In an effort to cheer their mother up, Ullman, along with her older sister Patti, created and performed a nightly variety show on a windowsill in their mother's bedroom. That first show was entitled "The Patti Ullman Show". "I was a spin-off!" recalls Ullman. Ullman would mimic neighbours, family members, friends, and celebrities. She would also perform alone for herself after everyone had gone to bed. "I'd stand in front of the mirror and talk to myself until I fell asleep. I'd interview myself as women with problems. Women in documentaries who had three kids and chain-smoked and husbands in prison that hit them."
Ullman's mother remarried, to a man who Ullman has described as a maniac who drove a London taxi and had a son who stole. He was not a fan of the bedtime variety show. "There was a new person in her bed now and I couldn't do my nightly performance any more. I was nine years old and my show had been cancelled." Alcoholism and domestic abuse became a common occurrence in the household.
At the age of 16, Ullman began finding jobs as a dancer, and soon landed a role in Gigi in Berlin. Upon returning to England, she joined the "Second Generation" dance troupe. She also began appearing in variety shows.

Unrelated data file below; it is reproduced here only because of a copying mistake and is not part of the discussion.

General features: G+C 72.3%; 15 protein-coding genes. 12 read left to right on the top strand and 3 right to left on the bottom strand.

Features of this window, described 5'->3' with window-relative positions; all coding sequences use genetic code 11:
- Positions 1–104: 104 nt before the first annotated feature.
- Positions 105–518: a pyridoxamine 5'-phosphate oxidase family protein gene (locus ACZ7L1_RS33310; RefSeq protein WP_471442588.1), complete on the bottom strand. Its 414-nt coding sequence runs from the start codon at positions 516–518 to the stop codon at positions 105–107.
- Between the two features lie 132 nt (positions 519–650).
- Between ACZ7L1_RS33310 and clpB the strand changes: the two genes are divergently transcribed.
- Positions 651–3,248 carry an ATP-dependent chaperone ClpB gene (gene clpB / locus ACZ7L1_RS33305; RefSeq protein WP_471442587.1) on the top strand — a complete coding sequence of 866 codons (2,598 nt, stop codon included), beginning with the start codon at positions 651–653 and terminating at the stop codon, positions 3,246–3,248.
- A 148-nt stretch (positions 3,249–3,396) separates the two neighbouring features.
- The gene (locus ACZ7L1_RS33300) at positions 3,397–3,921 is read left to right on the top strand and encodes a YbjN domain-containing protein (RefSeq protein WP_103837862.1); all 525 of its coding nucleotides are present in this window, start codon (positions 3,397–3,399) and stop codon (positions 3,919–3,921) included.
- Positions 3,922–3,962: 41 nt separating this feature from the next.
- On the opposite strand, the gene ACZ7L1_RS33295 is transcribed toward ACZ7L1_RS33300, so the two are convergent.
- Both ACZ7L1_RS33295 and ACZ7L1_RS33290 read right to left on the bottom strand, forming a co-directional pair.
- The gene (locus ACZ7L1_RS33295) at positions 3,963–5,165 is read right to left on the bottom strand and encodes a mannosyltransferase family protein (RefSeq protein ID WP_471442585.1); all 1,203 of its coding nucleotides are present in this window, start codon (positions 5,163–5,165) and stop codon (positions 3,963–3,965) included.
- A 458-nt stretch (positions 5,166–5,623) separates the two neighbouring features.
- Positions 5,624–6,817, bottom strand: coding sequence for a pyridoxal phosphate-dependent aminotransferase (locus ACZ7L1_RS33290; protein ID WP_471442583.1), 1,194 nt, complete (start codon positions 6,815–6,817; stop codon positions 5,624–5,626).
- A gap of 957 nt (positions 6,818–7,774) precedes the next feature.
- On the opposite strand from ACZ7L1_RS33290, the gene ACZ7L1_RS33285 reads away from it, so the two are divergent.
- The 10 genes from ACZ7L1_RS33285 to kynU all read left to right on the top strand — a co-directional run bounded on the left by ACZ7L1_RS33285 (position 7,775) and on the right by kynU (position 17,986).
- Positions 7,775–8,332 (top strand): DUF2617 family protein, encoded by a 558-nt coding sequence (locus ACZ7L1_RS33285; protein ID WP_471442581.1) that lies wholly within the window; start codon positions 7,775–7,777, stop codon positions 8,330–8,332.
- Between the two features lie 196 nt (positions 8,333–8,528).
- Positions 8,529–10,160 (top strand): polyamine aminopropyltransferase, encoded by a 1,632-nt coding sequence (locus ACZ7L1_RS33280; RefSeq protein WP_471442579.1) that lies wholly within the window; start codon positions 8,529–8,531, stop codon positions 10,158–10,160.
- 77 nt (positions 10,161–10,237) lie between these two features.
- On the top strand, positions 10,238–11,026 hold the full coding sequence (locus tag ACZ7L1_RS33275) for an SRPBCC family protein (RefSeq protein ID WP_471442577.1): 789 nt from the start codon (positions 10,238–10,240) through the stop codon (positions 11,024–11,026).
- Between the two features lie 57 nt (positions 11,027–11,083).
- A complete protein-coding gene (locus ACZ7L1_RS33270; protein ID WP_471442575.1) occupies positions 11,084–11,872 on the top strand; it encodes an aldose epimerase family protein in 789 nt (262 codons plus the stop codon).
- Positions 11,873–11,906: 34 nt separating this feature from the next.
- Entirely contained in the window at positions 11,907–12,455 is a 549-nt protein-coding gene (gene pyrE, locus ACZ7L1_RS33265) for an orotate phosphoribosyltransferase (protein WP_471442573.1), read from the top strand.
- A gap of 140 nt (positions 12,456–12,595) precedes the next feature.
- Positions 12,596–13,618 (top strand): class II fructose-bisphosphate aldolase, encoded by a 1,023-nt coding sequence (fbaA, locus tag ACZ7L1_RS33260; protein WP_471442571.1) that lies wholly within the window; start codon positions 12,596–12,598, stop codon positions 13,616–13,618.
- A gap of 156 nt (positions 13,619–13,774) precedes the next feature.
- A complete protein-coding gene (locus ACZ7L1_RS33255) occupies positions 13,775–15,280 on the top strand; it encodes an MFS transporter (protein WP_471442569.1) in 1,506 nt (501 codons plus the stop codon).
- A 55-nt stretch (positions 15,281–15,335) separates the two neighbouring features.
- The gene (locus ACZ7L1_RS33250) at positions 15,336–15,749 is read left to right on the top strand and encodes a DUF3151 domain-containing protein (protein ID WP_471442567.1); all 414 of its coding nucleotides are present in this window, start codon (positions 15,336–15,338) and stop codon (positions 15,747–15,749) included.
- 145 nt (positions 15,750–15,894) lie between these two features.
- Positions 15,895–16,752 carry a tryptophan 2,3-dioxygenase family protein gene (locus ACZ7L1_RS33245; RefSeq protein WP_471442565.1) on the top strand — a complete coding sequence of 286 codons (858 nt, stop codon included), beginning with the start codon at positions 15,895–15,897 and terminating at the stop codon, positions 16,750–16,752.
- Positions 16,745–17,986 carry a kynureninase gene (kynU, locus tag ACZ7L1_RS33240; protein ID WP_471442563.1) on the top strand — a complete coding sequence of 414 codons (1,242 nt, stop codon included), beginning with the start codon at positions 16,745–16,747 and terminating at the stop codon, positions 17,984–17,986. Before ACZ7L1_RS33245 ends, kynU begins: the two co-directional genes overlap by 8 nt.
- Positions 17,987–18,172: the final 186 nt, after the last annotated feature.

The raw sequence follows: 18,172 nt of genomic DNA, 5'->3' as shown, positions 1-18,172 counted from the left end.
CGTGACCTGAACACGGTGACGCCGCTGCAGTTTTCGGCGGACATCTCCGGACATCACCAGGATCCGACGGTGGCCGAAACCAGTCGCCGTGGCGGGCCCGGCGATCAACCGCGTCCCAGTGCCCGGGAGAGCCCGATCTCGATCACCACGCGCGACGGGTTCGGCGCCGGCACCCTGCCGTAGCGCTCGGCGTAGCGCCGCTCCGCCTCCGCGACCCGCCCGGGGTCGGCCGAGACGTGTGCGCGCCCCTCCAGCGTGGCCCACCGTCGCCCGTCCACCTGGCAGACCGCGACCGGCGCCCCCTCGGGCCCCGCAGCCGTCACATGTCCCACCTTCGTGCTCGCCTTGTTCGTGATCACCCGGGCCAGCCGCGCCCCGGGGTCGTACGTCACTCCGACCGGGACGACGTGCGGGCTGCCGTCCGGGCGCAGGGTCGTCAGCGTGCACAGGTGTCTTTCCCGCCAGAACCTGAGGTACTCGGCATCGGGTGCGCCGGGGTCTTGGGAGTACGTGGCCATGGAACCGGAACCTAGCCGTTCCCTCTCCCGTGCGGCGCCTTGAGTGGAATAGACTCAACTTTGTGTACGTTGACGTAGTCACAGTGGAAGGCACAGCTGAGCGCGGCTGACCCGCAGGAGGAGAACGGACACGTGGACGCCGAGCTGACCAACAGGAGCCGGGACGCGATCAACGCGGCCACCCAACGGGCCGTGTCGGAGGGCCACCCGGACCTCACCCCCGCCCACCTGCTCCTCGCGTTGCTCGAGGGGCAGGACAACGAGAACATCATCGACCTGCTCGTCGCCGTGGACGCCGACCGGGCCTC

The exposure led to her casting in numerous West End musicals, including Grease, and The Rocky Horror Show. During this time Ullman was cast in a play at London's Royal Court Theatre for an improvised play about club acts. Entering the competition, Ullman created the character Beverly, a born-again Christian chanteuse. The performance was a big hit and she won the "Best Newcomer Award". The BBC became interested and offered her the chance to star in her own show. In 1983, Ullman took part in the workshops for Andrew Lloyd-Webber's upcoming musical, Starlight Express, playing the part of Pearl.
In 1983, Ullman succeeded as a singer on the punk label Stiff Records, although her style was more comic romantic than punk. She had six songs in the UK Top 100 in less than two years. Her 1983 début album, You Broke My Heart in 17 Places, featured her first hit single, "Breakaway" (famous for her performance with a hairbrush as a microphone); the international hit cover version of label-mate Kirsty MacColl's "They Don't Know" went to No.2 in the UK, and No.8 in the US. MacColl sang backing vocals on Ullman's version. It later became the theme song to Tracey Takes On..., one of Ullman's television programmes.